Clockwise from left: Jen Mercer, Allan Delaney, Kevin Emery, and Robin Davies take a break from route-making. Photo: Robin Davies


GrIT Details: Sled Mobility Tests

April 5, 2010

Meanwhile, Back at the Transition . . .   

Unloading the first of two 60-ft sleds to be used for mobility tests. Looking south to the icecap, the pointed hill on the skyline is the ramp. Photo: Robin Davies

Unloading the first of two 60-ft sleds. Looking south to the icecap, the pointed hill on the skyline is the ramp. Photo: Robin Davies

While the SCAT (Strategic Crevasse Avoidance Team) chugs slowly across the first leg of the traverse route to Summit looking for hidden hazards, back at Thule Air Base, a set of experiments will soon begin. The goal: to discover how to maximize operational efficiency at the sled level.  CRREL’s Jim Lever, who is running the technical side of this effort, collaborated with PFS’ Allen Cornelison to provide the following background on sled mobility tests, which will begin out at the transition later in the week.  

We want to reduce the over-snow sliding friction of the fuel-bladder sleds to increase the payload GrIT can tow to Summit.  Sled temperature plays a dominant role: the warmer the sled the lower the sliding friction.  Warming the sleds is a challenge at the low temperatures encountered on the Greenland ice sheet, and we will try two approaches.  

1.  One sled will have black covers over the two fuel bladders to absorb the sun’s energy to help warm the fuel and consequently the sled.  The image below shows this sled with the rear 3,000-gallon bladder partially filled.  This passive heating is simple and inexpensive and should work well during the long daylight hours when skies are clear.  

A sled with two fuel bladders covered in back material waits at the transition. The ramp can be seen behind the truck. Photo: Jim Lever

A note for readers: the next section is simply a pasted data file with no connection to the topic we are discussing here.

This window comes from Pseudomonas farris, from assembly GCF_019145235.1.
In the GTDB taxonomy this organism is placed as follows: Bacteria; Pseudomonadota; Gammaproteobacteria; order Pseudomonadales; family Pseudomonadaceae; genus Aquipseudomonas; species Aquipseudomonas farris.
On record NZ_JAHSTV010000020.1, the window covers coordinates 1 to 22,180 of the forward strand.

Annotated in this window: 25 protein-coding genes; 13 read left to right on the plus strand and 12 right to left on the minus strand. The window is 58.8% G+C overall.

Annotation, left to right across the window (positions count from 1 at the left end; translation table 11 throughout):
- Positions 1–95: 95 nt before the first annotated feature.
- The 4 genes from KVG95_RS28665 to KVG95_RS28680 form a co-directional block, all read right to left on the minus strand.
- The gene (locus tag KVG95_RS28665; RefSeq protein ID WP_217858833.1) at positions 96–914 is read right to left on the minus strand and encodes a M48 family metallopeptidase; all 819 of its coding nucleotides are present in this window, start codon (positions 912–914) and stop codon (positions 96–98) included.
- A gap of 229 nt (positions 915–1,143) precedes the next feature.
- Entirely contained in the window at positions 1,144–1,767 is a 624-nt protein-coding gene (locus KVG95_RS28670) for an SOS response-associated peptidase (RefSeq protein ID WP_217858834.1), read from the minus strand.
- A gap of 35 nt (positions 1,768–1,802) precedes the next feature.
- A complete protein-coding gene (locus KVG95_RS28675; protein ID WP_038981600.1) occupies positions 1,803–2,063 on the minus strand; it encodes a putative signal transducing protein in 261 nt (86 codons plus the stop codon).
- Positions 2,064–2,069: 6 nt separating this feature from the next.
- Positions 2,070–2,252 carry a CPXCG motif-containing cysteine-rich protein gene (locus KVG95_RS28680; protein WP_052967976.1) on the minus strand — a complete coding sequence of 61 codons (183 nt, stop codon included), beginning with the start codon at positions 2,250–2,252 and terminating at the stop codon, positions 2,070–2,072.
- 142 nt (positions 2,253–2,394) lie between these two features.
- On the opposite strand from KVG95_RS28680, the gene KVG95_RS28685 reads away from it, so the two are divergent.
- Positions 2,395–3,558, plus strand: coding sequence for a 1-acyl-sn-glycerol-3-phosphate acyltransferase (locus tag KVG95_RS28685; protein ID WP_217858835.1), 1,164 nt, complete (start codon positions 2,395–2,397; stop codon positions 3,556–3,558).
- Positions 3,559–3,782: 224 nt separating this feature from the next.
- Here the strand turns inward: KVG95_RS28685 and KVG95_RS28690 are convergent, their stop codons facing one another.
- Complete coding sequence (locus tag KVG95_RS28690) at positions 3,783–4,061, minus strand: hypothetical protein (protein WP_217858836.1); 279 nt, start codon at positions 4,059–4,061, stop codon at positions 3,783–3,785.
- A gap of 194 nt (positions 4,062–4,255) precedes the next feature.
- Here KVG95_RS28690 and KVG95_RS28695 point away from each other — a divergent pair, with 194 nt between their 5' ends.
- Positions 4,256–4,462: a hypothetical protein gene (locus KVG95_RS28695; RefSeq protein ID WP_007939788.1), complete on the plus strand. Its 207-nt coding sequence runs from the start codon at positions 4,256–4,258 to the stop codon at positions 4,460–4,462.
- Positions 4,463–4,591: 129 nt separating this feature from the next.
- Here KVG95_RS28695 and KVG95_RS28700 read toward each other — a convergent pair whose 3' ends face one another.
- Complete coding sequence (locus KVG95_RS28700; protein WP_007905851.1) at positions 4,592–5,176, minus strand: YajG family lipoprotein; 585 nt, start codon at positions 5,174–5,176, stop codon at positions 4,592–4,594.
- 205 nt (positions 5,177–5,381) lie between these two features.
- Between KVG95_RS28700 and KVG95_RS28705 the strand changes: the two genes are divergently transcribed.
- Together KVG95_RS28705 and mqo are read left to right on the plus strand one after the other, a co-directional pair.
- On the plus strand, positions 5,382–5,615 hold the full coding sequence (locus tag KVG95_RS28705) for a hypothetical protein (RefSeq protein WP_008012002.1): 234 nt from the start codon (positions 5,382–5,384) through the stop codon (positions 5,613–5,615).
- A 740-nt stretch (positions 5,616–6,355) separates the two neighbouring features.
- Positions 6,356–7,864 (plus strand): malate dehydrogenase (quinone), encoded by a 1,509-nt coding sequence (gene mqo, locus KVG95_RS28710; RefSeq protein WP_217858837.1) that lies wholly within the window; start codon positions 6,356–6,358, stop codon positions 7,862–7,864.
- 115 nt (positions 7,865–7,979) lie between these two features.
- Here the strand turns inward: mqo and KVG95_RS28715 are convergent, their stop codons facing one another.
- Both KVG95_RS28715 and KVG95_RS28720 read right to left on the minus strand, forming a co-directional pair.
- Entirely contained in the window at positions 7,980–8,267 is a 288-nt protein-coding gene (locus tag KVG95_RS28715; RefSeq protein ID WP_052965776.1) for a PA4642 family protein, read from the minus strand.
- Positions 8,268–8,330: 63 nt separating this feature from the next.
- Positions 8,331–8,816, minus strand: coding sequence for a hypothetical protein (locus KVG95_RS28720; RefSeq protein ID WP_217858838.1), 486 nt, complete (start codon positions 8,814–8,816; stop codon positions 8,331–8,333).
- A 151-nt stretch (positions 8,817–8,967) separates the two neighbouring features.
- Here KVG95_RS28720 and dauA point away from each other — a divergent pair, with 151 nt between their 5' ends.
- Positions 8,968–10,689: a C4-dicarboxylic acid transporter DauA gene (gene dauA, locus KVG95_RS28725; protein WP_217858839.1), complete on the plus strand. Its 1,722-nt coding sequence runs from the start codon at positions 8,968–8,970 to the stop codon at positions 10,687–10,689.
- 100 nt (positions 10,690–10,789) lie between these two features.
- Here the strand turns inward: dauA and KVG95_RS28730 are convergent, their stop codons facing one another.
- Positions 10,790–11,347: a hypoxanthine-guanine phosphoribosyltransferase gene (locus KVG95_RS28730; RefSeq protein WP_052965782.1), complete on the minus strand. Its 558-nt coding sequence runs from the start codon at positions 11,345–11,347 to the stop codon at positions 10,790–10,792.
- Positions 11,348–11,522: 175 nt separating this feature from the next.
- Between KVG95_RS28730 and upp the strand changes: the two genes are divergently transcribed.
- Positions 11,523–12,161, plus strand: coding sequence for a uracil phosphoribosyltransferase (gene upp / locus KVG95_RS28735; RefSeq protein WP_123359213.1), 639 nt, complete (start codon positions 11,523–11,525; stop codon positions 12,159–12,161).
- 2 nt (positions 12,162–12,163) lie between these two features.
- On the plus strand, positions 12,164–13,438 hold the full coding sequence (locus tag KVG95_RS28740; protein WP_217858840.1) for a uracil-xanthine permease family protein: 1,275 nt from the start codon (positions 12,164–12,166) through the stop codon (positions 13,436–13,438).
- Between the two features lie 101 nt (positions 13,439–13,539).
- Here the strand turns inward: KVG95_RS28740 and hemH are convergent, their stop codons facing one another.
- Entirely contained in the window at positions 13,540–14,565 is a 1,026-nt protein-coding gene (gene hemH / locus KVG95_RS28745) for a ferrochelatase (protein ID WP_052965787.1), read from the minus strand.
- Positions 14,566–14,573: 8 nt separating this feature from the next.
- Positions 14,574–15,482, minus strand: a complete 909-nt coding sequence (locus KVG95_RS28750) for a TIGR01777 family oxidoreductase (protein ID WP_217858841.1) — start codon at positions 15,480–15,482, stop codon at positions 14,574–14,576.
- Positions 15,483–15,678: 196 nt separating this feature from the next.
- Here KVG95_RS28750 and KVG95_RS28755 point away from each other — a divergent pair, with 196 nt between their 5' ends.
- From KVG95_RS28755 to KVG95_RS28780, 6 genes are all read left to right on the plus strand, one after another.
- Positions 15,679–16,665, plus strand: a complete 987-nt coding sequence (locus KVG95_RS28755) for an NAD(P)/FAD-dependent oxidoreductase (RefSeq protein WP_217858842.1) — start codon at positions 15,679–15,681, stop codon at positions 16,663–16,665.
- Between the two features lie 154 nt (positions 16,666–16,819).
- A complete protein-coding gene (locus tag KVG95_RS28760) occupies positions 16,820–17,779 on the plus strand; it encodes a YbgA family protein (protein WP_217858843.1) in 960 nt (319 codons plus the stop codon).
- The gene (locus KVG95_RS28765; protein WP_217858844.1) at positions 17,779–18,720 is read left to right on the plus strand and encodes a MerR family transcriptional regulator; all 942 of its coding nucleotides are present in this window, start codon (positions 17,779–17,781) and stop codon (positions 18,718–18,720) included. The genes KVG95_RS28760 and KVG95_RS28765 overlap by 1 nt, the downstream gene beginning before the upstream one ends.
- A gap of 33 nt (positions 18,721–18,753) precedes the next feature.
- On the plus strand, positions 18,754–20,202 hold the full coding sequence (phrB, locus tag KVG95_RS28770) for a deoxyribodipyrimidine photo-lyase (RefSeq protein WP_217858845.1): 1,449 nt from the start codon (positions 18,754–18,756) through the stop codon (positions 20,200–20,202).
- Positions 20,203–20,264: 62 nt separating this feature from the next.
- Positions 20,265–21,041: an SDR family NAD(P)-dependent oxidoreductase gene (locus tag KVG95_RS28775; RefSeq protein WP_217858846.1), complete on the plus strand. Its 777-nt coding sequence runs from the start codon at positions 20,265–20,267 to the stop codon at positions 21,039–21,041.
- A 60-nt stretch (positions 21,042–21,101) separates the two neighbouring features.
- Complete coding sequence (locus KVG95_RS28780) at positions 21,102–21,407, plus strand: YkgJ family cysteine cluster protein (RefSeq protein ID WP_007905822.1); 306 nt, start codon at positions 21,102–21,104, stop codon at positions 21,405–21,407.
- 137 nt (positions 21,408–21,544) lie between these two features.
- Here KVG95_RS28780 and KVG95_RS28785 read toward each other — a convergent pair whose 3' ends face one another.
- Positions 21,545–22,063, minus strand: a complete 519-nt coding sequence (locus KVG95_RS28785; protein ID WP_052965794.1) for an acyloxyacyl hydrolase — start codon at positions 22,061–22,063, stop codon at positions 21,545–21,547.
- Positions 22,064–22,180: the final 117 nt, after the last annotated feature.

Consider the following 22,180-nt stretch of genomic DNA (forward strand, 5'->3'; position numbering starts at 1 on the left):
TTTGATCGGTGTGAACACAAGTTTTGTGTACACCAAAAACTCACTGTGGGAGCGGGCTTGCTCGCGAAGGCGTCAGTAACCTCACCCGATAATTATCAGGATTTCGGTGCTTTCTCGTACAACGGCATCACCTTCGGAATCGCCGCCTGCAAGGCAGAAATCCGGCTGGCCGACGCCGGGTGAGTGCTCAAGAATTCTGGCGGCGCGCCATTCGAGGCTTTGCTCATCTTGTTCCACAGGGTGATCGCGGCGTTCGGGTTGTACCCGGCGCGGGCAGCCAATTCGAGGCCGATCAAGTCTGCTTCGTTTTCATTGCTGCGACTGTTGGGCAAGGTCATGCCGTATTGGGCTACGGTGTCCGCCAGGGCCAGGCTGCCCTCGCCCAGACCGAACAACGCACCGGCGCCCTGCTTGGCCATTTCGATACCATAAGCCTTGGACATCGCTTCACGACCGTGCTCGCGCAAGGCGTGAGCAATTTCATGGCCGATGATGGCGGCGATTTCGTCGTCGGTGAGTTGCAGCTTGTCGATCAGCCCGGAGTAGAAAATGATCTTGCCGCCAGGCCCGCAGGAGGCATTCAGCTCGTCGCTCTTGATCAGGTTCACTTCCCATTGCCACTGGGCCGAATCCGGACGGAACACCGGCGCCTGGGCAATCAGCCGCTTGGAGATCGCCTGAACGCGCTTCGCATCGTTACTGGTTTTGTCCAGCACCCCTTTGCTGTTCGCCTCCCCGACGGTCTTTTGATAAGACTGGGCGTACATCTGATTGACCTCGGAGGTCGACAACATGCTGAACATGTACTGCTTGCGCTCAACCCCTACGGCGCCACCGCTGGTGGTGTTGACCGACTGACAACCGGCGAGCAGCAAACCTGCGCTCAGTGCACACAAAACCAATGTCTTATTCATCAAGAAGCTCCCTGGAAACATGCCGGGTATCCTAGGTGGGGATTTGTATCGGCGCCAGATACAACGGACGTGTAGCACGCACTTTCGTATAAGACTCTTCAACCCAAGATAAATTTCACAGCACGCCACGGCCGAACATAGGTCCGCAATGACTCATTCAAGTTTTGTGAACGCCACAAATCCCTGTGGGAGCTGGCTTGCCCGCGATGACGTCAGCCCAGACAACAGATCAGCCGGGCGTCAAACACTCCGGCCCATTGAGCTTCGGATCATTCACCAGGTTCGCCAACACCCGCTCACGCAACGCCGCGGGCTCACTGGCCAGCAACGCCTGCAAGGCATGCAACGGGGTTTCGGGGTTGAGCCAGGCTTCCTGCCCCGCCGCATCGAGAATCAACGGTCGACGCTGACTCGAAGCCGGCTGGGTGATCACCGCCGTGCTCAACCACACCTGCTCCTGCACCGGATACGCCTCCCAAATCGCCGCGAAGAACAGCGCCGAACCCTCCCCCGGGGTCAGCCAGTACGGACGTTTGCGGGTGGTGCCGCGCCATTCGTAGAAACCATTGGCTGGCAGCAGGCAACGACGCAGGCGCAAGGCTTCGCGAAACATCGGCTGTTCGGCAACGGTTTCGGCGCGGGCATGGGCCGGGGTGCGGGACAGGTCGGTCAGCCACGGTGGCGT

2.  The other sled will have electric heating blankets under its two bladders. The image below shows it being assembled prior to transport to the ice edge. The four blankets are rated at 1,700 watts each and will be connected to a 15,000 watt diesel-powered generator. The generator is over-sized to accommodate reduced power output at high altitude (up to 10,000 ft) expected along the route.

Jim Lever prepares the second prototype sled in the warehouse at Thule. Photo: Allen Cornelison

Each sled contains 46 thermocouples to measure the sled-snow interface temperature along its length (you can see them disappear under the heating blankets in the picture above).  Other sensors will measure towing forces, air and bladder temperatures, solar insolation (how much energy is available from the sun), travel speed and altitude. A datalogger stores all these data until Jim downloads them to his computer for analysis.  

If all goes well, we will learn how to build the next generation of sleds to increase the efficiency and hence payback of GrIT for fuel and cargo delivery to Summit.  

The Greenland Inland Traverse is funded by the National Science Foundation (NSF). CH2M HILL Polar Services and Cold Regions Research and Engineering Laboratories are working together with the NSF to develop the traverse infrastructure and route. The 2010 spring traverse has several foci: find a safe overland route to Summit Station to help reduce logistical costs and environmental impacts of conducting research there; provide a research platform for scientists conducting field work in Greenland; optimize mobility by focusing on the sled/snow interface.  For more field notes coverage of GrIT, click here.  

GrIT contact: 
Jay Burnside, Polar Field Services, CH2M HILL Polar Services 
Construction/Operations manager  
Jay at polarfield.com